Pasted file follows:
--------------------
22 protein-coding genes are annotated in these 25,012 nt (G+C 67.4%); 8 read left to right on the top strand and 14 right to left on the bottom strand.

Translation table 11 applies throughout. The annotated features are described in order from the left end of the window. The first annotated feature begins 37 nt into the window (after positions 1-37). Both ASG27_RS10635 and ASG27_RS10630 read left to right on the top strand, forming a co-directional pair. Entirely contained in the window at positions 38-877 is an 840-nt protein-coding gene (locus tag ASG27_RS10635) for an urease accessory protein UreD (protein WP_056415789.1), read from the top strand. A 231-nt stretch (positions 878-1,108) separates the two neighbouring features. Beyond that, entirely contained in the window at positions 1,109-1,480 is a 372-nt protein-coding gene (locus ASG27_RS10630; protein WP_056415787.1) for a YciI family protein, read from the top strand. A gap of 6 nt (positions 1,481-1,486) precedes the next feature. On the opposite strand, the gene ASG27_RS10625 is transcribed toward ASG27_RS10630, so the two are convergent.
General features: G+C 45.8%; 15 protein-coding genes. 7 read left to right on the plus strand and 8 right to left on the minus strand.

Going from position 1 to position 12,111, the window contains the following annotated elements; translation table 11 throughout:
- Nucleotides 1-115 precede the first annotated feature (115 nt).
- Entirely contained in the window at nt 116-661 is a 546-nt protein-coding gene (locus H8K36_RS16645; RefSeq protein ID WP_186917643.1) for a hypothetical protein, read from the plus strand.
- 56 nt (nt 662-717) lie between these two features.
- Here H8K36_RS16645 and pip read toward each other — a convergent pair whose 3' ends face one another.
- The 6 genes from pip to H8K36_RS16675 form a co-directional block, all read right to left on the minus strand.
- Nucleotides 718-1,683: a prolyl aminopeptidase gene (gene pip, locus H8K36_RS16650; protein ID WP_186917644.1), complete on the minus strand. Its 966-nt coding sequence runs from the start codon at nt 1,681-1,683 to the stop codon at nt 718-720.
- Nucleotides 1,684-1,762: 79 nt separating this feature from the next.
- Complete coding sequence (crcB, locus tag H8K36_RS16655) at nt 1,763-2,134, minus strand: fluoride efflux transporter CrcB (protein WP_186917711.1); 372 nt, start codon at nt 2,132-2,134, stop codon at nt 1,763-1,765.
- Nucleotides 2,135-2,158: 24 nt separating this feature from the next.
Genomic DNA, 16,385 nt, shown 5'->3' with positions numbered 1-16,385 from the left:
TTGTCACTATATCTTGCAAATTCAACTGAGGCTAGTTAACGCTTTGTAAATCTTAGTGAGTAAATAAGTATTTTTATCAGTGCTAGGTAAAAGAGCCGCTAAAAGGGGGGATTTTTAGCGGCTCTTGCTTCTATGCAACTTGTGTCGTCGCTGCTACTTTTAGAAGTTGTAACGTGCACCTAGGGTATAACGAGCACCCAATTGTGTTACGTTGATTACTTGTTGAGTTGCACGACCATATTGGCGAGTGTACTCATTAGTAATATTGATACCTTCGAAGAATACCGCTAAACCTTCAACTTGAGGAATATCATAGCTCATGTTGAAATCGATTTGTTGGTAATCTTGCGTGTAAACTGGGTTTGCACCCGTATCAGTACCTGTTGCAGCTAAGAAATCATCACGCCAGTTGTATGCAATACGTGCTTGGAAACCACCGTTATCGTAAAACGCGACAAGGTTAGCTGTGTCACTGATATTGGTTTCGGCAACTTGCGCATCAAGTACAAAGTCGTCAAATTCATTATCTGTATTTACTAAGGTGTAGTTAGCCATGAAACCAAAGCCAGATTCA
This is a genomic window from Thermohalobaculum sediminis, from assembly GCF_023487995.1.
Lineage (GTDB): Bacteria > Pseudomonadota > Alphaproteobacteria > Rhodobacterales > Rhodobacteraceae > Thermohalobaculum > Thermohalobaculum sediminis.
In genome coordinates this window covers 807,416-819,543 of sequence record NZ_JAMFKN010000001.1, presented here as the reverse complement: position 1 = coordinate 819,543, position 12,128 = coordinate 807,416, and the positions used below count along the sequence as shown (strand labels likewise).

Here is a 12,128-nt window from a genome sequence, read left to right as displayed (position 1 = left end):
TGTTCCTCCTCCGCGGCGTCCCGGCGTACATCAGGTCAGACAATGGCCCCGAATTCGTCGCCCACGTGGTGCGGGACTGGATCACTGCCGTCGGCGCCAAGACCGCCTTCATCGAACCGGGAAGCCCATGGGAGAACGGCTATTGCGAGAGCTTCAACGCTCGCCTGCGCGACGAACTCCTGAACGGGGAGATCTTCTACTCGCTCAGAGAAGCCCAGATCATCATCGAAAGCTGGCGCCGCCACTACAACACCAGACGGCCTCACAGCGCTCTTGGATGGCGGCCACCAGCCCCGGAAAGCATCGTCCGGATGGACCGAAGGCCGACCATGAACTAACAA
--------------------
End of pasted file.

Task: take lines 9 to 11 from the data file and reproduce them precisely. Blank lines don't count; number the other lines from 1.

- The 6 genes from pip to H8K36_RS16675 form a co-directional block, all read right to left on the minus strand.
- Nucleotides 718-1,683: a prolyl aminopeptidase gene (gene pip, locus H8K36_RS16650; protein ID WP_186917644.1), complete on the minus strand. Its 966-nt coding sequence runs from the start codon at nt 1,681-1,683 to the stop codon at nt 718-720.
- Nucleotides 1,684-1,762: 79 nt separating this feature from the next.